Ex-MIRA exec joins S2G-backed Clear Frontier

Angus Selby left Macquarie in October 2019 and serves as strategic advisor at Clear Frontier, a firm focused on conversation of US farmland to organic.

Angus Selby, former managing director of agricultural funds at Macquarie Infrastructure and Real Assets, has joined Omaha-headquartered Clear Frontier Ag Management.

According to Clear Frontier’s website, Selby is as a strategic advisor, which was founded in 2019 and describes itself as an agricultural management company focused on sustainable farming.

A market source told Agri Investor Selby left MIRA in October 2019. Selby, Clear Frontier and Macquarie declined to comment.

MIRA hired Selby in January 2018 following a three-year stint at Canada Pension Plan Investment Board, which ended shortly before the sale of CPPIB’s farmland portfolio to entities connected to Bill Gates. According to his LinkedIn profile, Selby’s role as senior principal for agriculture at CPPIB included development and leadership of the Canadian pension’s global strategy for farmland and agricultural investments.

Selby’s role with CPPIB came after two years as principal and portfolio manager for agriculture at London-headquartered Altima Partners, following earlier ag-related positions with Morgan Stanley, Pegasys Strategy and Development and Deloitte, according to his profile.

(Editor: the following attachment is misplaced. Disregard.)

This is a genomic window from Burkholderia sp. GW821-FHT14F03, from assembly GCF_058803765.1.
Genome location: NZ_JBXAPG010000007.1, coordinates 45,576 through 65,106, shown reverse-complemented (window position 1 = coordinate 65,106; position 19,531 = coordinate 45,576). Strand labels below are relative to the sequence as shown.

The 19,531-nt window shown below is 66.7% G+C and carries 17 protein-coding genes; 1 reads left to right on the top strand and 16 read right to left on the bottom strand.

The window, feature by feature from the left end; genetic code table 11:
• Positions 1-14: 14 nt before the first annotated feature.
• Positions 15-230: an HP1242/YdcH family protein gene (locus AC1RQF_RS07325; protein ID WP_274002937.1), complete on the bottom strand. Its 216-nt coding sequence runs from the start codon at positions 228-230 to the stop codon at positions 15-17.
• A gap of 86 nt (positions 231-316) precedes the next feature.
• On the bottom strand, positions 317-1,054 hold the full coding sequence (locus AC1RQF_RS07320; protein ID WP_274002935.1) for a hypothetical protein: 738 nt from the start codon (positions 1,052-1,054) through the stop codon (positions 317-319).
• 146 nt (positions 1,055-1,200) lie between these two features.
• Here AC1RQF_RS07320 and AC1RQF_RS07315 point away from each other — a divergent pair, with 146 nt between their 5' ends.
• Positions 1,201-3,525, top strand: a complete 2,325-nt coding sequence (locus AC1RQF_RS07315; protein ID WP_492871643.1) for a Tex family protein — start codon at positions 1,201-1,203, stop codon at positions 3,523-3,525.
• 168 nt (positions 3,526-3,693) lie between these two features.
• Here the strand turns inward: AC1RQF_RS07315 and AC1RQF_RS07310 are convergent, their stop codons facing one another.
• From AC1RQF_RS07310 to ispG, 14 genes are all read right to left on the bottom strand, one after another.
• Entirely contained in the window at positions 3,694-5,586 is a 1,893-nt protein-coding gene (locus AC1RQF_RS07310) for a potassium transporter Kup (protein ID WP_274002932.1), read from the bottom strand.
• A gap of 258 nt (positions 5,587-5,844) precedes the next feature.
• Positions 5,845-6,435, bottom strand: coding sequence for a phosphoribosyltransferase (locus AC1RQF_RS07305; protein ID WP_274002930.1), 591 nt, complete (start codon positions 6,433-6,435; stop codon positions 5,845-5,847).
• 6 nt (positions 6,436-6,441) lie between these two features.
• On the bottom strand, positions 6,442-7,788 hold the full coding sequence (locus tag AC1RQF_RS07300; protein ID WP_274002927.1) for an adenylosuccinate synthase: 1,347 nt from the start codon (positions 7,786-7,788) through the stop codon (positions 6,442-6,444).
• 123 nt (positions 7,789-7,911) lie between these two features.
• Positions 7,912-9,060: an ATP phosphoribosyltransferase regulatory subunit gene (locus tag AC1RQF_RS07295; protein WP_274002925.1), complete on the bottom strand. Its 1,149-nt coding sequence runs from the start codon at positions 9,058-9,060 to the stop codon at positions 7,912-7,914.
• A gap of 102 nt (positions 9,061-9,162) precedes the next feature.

Chicago-headquartered S2G Ventures confirmed in an email to Agri Investor that the firm invested in Clear Frontier in 2019 after “several years” of research on the farmland market. S2G executives are listed on a March 2019 regulatory filing filed by Clear Frontier, which showed $1.5 million raised from one investor into a vehicle with a target of $3 million.

One of those executives – Aaron Rudberg – introduced Clear Frontier as an S2G portfolio company in a podcast with founder Justin Bruch. Bruch added Clear Frontier buys North American farmland that it leases to family farmers interested in conversion to organic production.

“Our goal is to help local farmers that want to do farming differently than the traditional system to be able to expand their operation and have a long-term investor partner in that business, that will allow them to expand as their operations grow and [allow] family members to come back and be a part of that farm,” he explained.

Clear Frontier’s team owns and manages 3,000 acres across six farms at various stages of transition to organic and regenerative organic production, according to a description on S2G’s website.

It details the conversion of Silver Reef Organic Farms, a 1,700-acre property in Wellington, Colorado planted in grains, beans and fodder. Practice changes related to the owners’ work with Clear Frontier on the property were described as including a switch from cow to chicken manure as fertilizer, adding 400 acres of radishes as cover crops and rotating a portion of the property into alfalfa to help control pests, sequester carbon and boost yields.

On its website, Clear Frontier describes how limited direct ownership of farmland and financial challenges resulting from the three-year transition to organic production have slowed the pace of organic conversions in the US. It notes very few of the existing row crop investment platforms incorporate ESG as a “core element” of their investment strategies, and described Clear Frontier as willing to share the “risk and burden of transition alongside growers.”